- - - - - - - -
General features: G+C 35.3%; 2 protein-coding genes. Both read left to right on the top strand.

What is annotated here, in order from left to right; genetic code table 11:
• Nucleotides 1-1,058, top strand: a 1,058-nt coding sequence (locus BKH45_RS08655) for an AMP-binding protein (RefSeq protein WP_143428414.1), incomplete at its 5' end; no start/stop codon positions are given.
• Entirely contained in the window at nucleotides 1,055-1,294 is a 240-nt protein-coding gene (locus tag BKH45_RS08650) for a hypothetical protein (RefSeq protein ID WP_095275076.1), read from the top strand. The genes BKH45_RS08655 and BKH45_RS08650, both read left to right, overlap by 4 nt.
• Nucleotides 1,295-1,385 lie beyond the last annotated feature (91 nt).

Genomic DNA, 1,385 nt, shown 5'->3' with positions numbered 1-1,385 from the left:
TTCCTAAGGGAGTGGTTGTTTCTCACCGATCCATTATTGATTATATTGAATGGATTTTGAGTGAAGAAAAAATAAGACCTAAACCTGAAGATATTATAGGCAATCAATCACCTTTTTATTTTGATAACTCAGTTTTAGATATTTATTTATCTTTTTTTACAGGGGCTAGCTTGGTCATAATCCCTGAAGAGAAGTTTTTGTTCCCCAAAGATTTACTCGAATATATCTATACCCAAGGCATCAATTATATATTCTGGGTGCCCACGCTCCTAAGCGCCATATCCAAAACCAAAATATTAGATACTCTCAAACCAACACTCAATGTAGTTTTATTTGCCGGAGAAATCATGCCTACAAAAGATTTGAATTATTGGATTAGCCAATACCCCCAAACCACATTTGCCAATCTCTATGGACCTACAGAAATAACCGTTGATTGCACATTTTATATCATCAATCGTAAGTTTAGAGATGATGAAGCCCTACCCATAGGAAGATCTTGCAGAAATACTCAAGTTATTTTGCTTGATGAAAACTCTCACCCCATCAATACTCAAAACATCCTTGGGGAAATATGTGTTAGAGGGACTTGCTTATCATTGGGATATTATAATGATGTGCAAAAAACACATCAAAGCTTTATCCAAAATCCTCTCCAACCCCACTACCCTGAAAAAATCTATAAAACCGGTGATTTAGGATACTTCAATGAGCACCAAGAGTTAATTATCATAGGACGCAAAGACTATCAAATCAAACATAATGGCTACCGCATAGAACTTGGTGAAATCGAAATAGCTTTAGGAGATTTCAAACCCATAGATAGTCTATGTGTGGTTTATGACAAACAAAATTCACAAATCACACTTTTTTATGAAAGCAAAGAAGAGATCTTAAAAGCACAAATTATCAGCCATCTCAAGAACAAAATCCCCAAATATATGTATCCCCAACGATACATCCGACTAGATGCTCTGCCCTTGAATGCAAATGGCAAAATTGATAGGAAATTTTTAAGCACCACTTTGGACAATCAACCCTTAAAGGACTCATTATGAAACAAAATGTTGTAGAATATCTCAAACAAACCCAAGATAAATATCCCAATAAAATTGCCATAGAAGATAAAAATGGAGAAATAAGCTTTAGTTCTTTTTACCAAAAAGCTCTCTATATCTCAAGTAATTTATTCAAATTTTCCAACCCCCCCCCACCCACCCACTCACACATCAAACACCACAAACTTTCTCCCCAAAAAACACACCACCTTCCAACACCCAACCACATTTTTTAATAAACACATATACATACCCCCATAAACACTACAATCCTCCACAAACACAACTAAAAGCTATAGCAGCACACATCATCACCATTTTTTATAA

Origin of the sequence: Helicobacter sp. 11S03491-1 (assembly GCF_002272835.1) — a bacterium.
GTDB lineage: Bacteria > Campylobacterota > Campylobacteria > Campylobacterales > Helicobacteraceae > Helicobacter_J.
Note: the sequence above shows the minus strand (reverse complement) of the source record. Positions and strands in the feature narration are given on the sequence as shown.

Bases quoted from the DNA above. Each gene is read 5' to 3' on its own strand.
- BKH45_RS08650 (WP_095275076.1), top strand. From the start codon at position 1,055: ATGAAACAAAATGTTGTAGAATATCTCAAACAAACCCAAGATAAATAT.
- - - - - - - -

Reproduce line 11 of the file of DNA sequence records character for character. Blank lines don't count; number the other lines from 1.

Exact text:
Bases quoted from the DNA above. Each gene is read 5' to 3' on its own strand.